Our Pros Answer Your Questions About Carbon Monoxide

July 05, 2022

Furnaces combust fuel like oil and natural gas to produce heat for your home. As a side effect of this process, carbon monoxide is created. Carbon monoxide is a common and hazardous gas that can cause all sorts of health and breathing issues. Fortunately, furnaces are manufactured with flue pipes that release carbon monoxide safely out of your house. But when a furnace breaks or the flue pipes are loose, CO could get into the house.

While quality furnace repair in York can take care of carbon monoxide leaks, it's also crucial to recognize the warning signs of CO poisoning. You should also set up carbon monoxide detectors inside bedrooms, kitchens and hallways nearby these rooms. We'll review more information about carbon monoxide so you can take the appropriate steps to keep you and your family healthy.

What Is Carbon Monoxide?

Carbon monoxide is a gas composed of one carbon molecule and one oxygen molecule. When something like wood, coal or natural gas ignites, carbon monoxide is created. It usually disperses over time because CO gas weighs less than air. But when your home or furnace doesn’t have adequate ventilation, carbon monoxide could reach more potent concentrations. In fact, one of the reasons it's regarded as a dangerous gas is because it has no color, odor or taste. Levels could increase without anybody noticing. This is why it's crucial to have a carbon monoxide detector in your home. A carbon monoxide detector is capable of identifying the presence of CO and alerting your family via the alarm system.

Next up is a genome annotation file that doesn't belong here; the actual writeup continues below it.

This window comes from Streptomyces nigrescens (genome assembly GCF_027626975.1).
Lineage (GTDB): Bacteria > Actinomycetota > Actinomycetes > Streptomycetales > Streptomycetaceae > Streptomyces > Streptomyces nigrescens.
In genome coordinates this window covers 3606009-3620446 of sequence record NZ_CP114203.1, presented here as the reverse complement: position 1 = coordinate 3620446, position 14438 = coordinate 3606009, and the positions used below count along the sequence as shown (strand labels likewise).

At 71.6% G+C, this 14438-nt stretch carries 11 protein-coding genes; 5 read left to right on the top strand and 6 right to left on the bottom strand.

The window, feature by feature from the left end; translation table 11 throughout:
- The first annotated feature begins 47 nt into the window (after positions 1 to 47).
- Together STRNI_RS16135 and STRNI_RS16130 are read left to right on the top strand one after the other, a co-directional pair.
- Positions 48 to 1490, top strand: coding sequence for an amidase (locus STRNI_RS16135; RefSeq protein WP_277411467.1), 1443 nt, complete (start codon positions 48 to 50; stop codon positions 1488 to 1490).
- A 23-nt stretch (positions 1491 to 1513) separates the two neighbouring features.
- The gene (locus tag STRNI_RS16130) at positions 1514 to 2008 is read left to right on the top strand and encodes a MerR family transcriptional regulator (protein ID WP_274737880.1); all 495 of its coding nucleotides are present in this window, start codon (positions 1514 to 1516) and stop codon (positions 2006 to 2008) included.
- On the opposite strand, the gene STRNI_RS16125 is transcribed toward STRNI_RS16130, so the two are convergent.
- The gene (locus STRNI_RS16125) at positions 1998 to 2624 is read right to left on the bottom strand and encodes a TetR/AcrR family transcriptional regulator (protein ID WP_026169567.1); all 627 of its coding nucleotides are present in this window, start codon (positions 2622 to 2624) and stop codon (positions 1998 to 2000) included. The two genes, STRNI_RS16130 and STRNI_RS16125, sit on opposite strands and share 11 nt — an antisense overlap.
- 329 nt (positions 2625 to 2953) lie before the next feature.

What Emits Carbon Monoxide in a House?

Carbon monoxide is created when any type of fuel is combusted. This encompasses natural gas, propane, oil, wood and coal. Natural gas is particularly popular due to its availability and affordable price, making it a consistent source of household CO emissions. Aside from your furnace, most of your home's other appliances that require these fuels may emit carbon monoxide, including:

  • Water heaters
  • Stoves
  • Ovens
  • Fireplaces
  • Wood stoves
  • Hot tubs
  • and more

Like we stated earlier, the carbon monoxide the furnace generates is usually vented safely away from your home with the flue pipe. In fact, the majority of homes don't have to worry about carbon monoxide accumulation because they offer sufficient ventilation. It's only when CO gas is confined in your home that it passes concentrations high enough to cause poisoning.

What Does Carbon Monoxide Do to the Body?

When carbon monoxide gas is breathed in, it can attach to the hemoglobin in your blood cells. This blocks oxygen from binding to the blood cells, interrupting your body's capacity to carry oxygen through the bloodstream. So even if there's plenty of oxygen in a room, your body wouldn't be able to use it. A shortage of oxygen harms every part of the body. If you're exposed to dangerous levels of CO over a long period of time, you could experience a variety of symptoms:

  • Headache
  • Dizziness
  • Nausea
  • Vomiting
  • Fatigue
  • Shortness of breath

At even higher levels, the side effects of carbon monoxide poisoning are even more severe. In heavy enough concentrations, it's capable of being fatal. Symptoms can include chest pain, confusion, agitation, seizures and unconsciousness.